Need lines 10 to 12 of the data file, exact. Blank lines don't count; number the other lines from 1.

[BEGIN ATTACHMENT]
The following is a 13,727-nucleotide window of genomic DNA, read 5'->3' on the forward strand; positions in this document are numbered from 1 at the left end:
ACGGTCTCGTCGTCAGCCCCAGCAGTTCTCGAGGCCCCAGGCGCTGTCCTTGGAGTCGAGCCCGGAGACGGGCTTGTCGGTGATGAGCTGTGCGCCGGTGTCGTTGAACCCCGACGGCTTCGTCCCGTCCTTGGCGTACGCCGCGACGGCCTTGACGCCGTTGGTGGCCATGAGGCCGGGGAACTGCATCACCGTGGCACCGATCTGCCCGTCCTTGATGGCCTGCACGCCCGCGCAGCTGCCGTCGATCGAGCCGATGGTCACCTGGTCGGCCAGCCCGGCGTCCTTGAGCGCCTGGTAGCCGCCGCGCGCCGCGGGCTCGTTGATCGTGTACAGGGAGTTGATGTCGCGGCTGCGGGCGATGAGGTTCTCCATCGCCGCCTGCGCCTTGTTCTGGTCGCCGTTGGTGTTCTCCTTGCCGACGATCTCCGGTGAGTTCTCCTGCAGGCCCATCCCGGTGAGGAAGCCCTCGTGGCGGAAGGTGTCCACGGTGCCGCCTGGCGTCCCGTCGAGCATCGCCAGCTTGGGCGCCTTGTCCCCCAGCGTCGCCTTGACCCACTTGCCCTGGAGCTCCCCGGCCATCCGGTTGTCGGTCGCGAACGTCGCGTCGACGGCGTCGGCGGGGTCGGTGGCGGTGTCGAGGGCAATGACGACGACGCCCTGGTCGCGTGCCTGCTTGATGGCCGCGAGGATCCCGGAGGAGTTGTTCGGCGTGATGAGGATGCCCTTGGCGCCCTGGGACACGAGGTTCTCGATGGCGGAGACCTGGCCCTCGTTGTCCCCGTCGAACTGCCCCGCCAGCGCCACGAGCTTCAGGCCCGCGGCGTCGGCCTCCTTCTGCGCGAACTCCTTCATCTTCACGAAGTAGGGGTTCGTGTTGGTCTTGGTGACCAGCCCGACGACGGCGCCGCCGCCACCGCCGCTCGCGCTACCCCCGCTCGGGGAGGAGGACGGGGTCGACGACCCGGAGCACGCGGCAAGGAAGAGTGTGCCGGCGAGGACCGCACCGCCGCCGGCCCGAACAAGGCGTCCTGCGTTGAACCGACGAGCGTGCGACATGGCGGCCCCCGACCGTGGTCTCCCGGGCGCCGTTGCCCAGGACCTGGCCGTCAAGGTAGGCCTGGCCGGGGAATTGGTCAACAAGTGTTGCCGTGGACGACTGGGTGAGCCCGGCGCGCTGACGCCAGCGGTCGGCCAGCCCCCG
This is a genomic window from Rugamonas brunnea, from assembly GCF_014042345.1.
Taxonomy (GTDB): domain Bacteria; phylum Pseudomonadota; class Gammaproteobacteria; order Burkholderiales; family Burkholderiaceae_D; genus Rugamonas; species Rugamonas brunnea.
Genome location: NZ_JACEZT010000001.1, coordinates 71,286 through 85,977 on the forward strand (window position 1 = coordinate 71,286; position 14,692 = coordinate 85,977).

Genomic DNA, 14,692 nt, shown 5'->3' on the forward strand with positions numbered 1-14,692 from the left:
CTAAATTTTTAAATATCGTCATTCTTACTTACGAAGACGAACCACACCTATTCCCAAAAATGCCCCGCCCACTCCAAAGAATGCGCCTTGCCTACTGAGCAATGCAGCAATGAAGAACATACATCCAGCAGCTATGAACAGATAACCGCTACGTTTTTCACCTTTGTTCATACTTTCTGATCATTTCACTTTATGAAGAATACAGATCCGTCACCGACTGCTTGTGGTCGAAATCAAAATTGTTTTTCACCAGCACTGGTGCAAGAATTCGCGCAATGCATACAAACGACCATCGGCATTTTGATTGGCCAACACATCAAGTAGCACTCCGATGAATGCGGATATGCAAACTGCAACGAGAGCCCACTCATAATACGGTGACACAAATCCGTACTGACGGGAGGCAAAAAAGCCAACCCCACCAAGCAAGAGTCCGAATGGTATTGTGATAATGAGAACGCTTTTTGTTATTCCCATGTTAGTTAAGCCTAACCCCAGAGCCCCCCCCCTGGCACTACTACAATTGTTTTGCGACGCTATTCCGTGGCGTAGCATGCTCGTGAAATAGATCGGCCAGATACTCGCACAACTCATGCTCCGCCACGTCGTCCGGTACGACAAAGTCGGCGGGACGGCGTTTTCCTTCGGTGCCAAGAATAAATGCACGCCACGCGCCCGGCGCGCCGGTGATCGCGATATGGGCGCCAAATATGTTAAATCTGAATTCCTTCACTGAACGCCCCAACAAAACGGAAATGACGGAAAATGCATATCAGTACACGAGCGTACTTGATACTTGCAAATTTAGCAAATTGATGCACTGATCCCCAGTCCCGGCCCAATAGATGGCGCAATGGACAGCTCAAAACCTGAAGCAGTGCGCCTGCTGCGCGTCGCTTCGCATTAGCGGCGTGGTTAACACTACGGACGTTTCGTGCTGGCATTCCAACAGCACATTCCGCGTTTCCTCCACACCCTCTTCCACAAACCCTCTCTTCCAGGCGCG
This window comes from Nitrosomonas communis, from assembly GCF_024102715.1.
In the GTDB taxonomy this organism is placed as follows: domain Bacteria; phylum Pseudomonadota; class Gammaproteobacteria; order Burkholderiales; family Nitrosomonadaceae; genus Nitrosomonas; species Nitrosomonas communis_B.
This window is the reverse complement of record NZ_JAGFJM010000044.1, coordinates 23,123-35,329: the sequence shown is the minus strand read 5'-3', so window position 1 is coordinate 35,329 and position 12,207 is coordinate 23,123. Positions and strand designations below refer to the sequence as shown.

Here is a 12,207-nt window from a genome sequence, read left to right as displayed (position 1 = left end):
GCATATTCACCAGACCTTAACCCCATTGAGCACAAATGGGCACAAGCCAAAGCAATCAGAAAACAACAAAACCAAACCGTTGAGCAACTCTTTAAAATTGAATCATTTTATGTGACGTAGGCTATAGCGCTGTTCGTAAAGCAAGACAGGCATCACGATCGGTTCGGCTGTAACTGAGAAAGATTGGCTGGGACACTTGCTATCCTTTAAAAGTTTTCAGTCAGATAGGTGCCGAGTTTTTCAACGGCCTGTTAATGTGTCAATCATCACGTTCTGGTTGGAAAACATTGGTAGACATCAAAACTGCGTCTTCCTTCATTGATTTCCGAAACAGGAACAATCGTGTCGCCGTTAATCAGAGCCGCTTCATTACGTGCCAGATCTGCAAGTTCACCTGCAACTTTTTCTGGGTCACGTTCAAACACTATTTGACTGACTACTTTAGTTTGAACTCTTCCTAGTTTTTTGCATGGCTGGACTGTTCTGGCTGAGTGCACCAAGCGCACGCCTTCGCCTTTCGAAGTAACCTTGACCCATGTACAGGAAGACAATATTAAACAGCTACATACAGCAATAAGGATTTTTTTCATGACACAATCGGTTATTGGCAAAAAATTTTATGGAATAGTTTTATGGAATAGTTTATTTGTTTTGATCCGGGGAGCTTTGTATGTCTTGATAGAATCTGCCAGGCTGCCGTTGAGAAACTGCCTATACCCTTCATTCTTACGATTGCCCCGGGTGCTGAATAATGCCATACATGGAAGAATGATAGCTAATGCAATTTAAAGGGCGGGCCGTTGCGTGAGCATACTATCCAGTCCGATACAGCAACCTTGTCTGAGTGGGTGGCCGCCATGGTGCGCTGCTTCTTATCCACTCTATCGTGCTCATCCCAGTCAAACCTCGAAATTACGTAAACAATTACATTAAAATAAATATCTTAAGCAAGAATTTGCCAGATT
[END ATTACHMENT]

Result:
This window is the reverse complement of record NZ_JAGFJM010000044.1, coordinates 23,123-35,329: the sequence shown is the minus strand read 5'-3', so window position 1 is coordinate 35,329 and position 12,207 is coordinate 23,123. Positions and strand designations below refer to the sequence as shown.

Here is a 12,207-nt window from a genome sequence, read left to right as displayed (position 1 = left end):
GCATATTCACCAGACCTTAACCCCATTGAGCACAAATGGGCACAAGCCAAAGCAATCAGAAAACAACAAAACCAAACCGTTGAGCAACTCTTTAAAATTGAATCATTTTATGTGACGTAGGCTATAGCGCTGTTCGTAAAGCAAGACAGGCATCACGATCGGTTCGGCTGTAACTGAGAAAGATTGGCTGGGACACTTGCTATCCTTTAAAAGTTTTCAGTCAGATAGGTGCCGAGTTTTTCAACGGCCTGTTAATGTGTCAATCATCACGTTCTGGTTGGAAAACATTGGTAGACATCAAAACTGCGTCTTCCTTCATTGATTTCCGAAACAGGAACAATCGTGTCGCCGTTAATCAGAGCCGCTTCATTACGTGCCAGATCTGCAAGTTCACCTGCAACTTTTTCTGGGTCACGTTCAAACACTATTTGACTGACTACTTTAGTTTGAACTCTTCCTAGTTTTTTGCATGGCTGGACTGTTCTGGCTGAGTGCACCAAGCGCACGCCTTCGCCTTTCGAAGTAACCTTGACCCATGTACAGGAAGACAATATTAAACAGCTACATACAGCAATAAGGATTTTTTTCATGACACAATCGGTTATTGGCAAAAAATTTTATGGAATAGTTTTATGGAATAGTTTATTTGTTTTGATCCGGGGAGCTTTGTATGTCTTGATAGAATCTGCCAGGCTGCCGTTGAGAAACTGCCTATACCCTTCATTCTTACGATTGCCCCGGGTGCTGAATAATGCCATACATGGAAGAATGATAGCTAATGCAATTTAAAGGGCGGGCCGTTGCGTGAGCATACTATCCAGTCCGATACAGCAACCTTGTCTGAGTGGGTGGCCGCCATGGTGCGCTGCTTCTTATCCACTCTATCGTGCTCATCCCAGTCAAACCTCGAAATTACGTAAACAATTACATTAAAATAAATATCTTAAGCAAGAATTTGCCAGATT